Oh, and there's a comma error in the opening of A Closed World. Unattractive.

Bryan Ochalla said...

Ah, I'm glad I helped make you aware of this, Darwin! I thought I was the last gaymer on earth to play it, but I guess not.

I agree with you about the game's simple, mysterious beginning, by the way. It leaves you wondering what's going on, doesn't it? And serves to kind of prod you along, since you want to figure out what's happening, etc.

I also quite liked the cut scenes that were interspersed between each "boss." I thought they were quite effective -- and beautiful.

As for button-mashing during the battle scenes: That pretty much describes my experience, too. It's too bad, because I really liked the premise of them -- having to calm yourself down by breathing, using passion to combat logic, etc. -- but in the end it seemed kind of broken to me, and battles ended up being about mashing a particular button until it stopped working.

That's a great find RE: the Lost Odyssey track, by the way! They're certainly quite similar, especially in tone.

Bryan Ochalla said...

Oh, that's good to hear, Justin! I was worried that you were hating it. That said, I still don't know if I'll get it or not. There are too many games I'm going to need to get for my new 3DS between Christmas and Easter, I think, plus there's Rhythm Heaven Fever and Xenoblade for Wii.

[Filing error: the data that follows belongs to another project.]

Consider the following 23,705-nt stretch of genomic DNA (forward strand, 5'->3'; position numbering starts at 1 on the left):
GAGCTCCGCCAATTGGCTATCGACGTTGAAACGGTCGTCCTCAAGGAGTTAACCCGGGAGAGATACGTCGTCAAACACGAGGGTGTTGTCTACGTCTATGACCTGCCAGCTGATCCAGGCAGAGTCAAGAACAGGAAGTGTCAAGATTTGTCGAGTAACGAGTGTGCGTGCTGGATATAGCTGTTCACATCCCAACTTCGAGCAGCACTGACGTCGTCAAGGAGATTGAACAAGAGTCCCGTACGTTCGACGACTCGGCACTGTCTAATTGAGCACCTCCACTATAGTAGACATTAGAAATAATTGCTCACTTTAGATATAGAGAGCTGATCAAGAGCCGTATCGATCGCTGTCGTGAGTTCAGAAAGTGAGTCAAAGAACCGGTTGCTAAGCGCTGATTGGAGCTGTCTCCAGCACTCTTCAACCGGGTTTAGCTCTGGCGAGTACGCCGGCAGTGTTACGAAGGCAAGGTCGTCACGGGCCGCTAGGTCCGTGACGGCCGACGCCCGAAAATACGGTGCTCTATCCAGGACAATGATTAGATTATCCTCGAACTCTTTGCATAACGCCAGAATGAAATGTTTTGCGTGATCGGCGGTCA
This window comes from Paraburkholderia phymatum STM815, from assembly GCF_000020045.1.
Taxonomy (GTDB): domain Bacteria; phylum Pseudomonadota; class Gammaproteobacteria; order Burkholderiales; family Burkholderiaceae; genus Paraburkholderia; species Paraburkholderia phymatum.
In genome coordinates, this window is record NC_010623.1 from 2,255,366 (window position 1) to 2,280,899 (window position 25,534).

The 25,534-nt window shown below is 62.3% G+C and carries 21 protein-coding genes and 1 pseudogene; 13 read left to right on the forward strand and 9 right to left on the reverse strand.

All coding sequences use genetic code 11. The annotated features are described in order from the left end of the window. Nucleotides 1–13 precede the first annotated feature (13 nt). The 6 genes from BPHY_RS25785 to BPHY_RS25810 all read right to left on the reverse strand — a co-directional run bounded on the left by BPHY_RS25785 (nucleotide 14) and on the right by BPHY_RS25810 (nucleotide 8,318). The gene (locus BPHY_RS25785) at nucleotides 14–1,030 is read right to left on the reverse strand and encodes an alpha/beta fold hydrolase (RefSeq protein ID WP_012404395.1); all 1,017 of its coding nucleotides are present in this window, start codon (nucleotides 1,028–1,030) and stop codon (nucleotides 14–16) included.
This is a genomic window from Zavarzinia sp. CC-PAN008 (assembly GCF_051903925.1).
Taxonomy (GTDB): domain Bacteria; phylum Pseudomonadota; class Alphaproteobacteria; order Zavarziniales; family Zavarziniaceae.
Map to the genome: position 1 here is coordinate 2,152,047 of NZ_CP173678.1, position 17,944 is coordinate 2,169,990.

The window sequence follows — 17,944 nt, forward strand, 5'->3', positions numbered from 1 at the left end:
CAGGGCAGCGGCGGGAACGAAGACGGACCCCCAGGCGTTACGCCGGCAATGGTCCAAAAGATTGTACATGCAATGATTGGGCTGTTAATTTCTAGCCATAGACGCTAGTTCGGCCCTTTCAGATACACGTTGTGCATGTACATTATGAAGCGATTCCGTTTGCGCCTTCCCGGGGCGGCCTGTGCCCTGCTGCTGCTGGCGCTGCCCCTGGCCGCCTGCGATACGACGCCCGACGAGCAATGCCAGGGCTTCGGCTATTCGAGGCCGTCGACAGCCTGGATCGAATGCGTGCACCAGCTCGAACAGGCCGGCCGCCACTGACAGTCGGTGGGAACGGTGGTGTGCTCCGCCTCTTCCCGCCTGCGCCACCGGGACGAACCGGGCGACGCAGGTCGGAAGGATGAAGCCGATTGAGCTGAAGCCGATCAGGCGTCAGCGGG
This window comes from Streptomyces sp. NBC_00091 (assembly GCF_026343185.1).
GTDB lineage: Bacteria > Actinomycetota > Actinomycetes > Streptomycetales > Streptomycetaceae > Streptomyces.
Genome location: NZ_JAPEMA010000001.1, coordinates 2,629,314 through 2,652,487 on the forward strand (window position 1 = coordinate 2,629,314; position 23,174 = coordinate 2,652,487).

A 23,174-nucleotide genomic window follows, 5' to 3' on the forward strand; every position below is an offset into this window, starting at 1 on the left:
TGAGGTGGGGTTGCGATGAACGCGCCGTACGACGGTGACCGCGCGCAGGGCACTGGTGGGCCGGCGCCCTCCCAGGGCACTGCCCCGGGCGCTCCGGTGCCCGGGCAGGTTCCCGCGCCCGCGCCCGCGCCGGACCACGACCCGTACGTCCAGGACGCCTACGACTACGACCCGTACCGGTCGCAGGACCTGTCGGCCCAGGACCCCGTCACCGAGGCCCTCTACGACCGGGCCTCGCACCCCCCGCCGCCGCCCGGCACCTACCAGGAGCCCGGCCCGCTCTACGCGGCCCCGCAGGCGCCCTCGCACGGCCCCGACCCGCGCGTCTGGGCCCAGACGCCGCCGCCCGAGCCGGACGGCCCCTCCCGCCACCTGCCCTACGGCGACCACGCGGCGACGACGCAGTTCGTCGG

BTW, did you know Amazon is suggesting that Rhythm Heaven Fever will cost just $29.99? Man, I hope that ends up being true!

Bryan Ochalla said...

Oh, and about the comma error in the opening of A Closed World: :(

Viewtiful_Justin said...

I'd pay $30 for it! That would be awesome! And other than the comma error, A Closed World is kind of a neat experiment with a different way of playing games...something that could grow into a good thing eventually.

Bryan Ochalla said...

Yeah, $30 would be an awesome price for me. I was fully expecting to pay $50 for it, so this is amazing!

As for A Closed World: I agree! I have a number of issues with it, but considering it's a first effort that took just eight weeks to make, it's actually pretty good. I look forward to seeing what their follow-up is like.